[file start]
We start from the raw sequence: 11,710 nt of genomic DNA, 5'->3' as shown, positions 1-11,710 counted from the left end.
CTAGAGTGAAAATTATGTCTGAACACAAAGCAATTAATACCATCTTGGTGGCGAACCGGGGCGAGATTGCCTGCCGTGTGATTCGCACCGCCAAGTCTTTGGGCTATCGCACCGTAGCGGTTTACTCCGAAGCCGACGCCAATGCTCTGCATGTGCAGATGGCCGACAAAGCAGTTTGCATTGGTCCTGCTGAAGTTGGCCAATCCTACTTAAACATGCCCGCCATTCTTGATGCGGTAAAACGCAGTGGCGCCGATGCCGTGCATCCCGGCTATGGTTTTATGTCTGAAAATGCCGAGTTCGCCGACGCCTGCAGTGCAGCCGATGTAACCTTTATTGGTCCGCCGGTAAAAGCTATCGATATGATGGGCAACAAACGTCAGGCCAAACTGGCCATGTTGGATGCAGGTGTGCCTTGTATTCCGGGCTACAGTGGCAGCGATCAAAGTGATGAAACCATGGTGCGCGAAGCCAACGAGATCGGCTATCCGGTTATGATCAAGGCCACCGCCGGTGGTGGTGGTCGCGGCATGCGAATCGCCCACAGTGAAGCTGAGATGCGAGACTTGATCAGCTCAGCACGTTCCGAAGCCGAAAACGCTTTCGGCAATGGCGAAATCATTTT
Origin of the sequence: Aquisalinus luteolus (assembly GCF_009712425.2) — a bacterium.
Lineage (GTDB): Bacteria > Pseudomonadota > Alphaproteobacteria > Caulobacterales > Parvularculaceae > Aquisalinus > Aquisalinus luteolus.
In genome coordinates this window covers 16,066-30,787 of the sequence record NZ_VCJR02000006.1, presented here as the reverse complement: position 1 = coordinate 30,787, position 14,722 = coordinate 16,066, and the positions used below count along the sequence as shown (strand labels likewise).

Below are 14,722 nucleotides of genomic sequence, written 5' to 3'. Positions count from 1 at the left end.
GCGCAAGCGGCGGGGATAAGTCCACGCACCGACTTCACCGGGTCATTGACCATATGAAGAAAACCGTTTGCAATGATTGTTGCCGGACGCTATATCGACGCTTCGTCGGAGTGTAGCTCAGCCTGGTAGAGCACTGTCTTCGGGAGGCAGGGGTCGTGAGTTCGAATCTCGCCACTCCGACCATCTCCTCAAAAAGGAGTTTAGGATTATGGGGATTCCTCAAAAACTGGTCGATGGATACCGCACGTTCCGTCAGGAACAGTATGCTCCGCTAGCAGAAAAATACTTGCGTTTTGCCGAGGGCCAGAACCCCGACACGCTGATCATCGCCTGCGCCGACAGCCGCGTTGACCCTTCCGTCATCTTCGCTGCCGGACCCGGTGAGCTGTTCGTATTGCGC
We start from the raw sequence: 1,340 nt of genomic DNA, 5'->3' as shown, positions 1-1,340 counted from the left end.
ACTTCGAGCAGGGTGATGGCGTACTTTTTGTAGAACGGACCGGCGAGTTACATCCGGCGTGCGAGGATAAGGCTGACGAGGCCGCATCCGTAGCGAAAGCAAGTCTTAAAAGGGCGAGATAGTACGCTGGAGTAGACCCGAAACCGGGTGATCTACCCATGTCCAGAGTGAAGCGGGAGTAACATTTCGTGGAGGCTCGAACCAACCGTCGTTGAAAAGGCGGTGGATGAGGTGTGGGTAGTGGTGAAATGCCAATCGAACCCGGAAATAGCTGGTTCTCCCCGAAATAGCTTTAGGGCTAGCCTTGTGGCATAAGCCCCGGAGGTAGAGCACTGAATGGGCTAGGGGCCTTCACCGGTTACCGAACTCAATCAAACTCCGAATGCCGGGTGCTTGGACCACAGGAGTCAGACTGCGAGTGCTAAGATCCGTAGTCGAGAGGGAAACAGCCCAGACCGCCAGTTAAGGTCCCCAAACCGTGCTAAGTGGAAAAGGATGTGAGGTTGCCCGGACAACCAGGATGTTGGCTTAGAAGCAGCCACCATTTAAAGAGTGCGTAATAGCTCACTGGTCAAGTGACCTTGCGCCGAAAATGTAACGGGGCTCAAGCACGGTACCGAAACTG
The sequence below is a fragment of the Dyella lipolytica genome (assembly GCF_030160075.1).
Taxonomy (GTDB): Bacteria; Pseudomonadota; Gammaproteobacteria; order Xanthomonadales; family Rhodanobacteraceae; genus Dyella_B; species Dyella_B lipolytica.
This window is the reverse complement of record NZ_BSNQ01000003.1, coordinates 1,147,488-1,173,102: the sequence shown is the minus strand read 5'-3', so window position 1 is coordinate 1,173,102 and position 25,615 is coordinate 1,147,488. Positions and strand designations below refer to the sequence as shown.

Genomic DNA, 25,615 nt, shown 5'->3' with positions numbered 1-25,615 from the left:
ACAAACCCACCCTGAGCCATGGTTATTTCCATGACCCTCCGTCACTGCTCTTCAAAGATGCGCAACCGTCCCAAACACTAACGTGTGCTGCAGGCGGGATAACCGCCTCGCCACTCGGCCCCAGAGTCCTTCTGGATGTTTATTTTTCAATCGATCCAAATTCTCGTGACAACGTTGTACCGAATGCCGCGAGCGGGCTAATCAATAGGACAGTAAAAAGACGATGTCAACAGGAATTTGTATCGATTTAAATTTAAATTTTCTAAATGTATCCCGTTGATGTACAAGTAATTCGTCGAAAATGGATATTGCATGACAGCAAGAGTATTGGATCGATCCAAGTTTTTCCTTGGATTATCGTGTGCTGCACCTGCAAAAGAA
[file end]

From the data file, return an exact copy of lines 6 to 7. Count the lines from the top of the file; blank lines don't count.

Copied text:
Below are 14,722 nucleotides of genomic sequence, written 5' to 3'. Positions count from 1 at the left end.
GCGCAAGCGGCGGGGATAAGTCCACGCACCGACTTCACCGGGTCATTGACCATATGAAGAAAACCGTTTGCAATGATTGTTGCCGGACGCTATATCGACGCTTCGTCGGAGTGTAGCTCAGCCTGGTAGAGCACTGTCTTCGGGAGGCAGGGGTCGTGAGTTCGAATCTCGCCACTCCGACCATCTCCTCAAAAAGGAGTTTAGGATTATGGGGATTCCTCAAAAACTGGTCGATGGATACCGCACGTTCCGTCAGGAACAGTATGCTCCGCTAGCAGAAAAATACTTGCGTTTTGCCGAGGGCCAGAACCCCGACACGCTGATCATCGCCTGCGCCGACAGCCGCGTTGACCCTTCCGTCATCTTCGCTGCCGGACCCGGTGAGCTGTTCGTATTGCGC